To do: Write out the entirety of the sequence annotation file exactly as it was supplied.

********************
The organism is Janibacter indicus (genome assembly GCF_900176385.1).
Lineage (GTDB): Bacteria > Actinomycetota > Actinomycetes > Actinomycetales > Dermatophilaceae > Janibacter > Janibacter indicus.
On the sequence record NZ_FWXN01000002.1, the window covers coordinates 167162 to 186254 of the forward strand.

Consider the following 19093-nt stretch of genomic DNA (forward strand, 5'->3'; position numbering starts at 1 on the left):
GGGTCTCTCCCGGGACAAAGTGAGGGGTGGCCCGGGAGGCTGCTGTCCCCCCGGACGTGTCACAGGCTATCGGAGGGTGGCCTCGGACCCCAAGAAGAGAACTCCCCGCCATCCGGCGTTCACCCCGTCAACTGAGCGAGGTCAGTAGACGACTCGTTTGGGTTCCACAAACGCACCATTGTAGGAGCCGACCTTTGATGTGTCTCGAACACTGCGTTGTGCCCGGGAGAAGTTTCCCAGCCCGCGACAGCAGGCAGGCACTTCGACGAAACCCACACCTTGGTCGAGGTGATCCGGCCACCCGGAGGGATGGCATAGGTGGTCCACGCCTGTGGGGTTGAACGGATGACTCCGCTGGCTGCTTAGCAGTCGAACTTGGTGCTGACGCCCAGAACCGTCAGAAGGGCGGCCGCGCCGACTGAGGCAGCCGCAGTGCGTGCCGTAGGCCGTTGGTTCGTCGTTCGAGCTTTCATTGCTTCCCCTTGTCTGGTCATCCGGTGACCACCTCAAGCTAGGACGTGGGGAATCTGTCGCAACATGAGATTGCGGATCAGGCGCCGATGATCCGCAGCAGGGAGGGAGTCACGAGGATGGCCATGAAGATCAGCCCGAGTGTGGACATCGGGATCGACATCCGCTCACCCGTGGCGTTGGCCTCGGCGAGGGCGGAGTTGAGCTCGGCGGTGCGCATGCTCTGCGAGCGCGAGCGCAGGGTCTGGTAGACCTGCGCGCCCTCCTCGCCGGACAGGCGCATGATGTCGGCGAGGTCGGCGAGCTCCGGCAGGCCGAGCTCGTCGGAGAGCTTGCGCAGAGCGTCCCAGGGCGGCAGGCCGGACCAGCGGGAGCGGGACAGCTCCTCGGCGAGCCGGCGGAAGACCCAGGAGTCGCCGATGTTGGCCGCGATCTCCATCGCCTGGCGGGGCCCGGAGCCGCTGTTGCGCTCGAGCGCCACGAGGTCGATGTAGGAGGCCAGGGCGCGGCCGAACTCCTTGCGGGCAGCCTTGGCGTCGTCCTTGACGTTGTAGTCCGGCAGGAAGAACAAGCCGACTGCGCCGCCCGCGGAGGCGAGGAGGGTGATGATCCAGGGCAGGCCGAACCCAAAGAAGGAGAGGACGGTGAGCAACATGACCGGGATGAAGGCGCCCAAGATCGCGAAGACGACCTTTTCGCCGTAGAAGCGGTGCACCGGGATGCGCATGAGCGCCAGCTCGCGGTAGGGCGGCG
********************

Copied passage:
The organism is Janibacter indicus (genome assembly GCF_900176385.1).
Lineage (GTDB): Bacteria > Actinomycetota > Actinomycetes > Actinomycetales > Dermatophilaceae > Janibacter > Janibacter indicus.
On the sequence record NZ_FWXN01000002.1, the window covers coordinates 167162 to 186254 of the forward strand.

Consider the following 19093-nt stretch of genomic DNA (forward strand, 5'->3'; position numbering starts at 1 on the left):
GGGTCTCTCCCGGGACAAAGTGAGGGGTGGCCCGGGAGGCTGCTGTCCCCCCGGACGTGTCACAGGCTATCGGAGGGTGGCCTCGGACCCCAAGAAGAGAACTCCCCGCCATCCGGCGTTCACCCCGTCAACTGAGCGAGGTCAGTAGACGACTCGTTTGGGTTCCACAAACGCACCATTGTAGGAGCCGACCTTTGATGTGTCTCGAACACTGCGTTGTGCCCGGGAGAAGTTTCCCAGCCCGCGACAGCAGGCAGGCACTTCGACGAAACCCACACCTTGGTCGAGGTGATCCGGCCACCCGGAGGGATGGCATAGGTGGTCCACGCCTGTGGGGTTGAACGGATGACTCCGCTGGCTGCTTAGCAGTCGAACTTGGTGCTGACGCCCAGAACCGTCAGAAGGGCGGCCGCGCCGACTGAGGCAGCCGCAGTGCGTGCCGTAGGCCGTTGGTTCGTCGTTCGAGCTTTCATTGCTTCCCCTTGTCTGGTCATCCGGTGACCACCTCAAGCTAGGACGTGGGGAATCTGTCGCAACATGAGATTGCGGATCAGGCGCCGATGATCCGCAGCAGGGAGGGAGTCACGAGGATGGCCATGAAGATCAGCCCGAGTGTGGACATCGGGATCGACATCCGCTCACCCGTGGCGTTGGCCTCGGCGAGGGCGGAGTTGAGCTCGGCGGTGCGCATGCTCTGCGAGCGCGAGCGCAGGGTCTGGTAGACCTGCGCGCCCTCCTCGCCGGACAGGCGCATGATGTCGGCGAGGTCGGCGAGCTCCGGCAGGCCGAGCTCGTCGGAGAGCTTGCGCAGAGCGTCCCAGGGCGGCAGGCCGGACCAGCGGGAGCGGGACAGCTCCTCGGCGAGCCGGCGGAAGACCCAGGAGTCGCCGATGTTGGCCGCGATCTCCATCGCCTGGCGGGGCCCGGAGCCGCTGTTGCGCTCGAGCGCCACGAGGTCGATGTAGGAGGCCAGGGCGCGGCCGAACTCCTTGCGGGCAGCCTTGGCGTCGTCCTTGACGTTGTAGTCCGGCAGGAAGAACAAGCCGACTGCGCCGCCCGCGGAGGCGAGGAGGGTGATGATCCAGGGCAGGCCGAACCCAAAGAAGGAGAGGACGGTGAGCAACATGACCGGGATGAAGGCGCCCAAGATCGCGAAGACGACCTTTTCGCCGTAGAAGCGGTGCACCGGGATGCGCATGAGCGCCAGCTCGCGGTAGGGCGGCG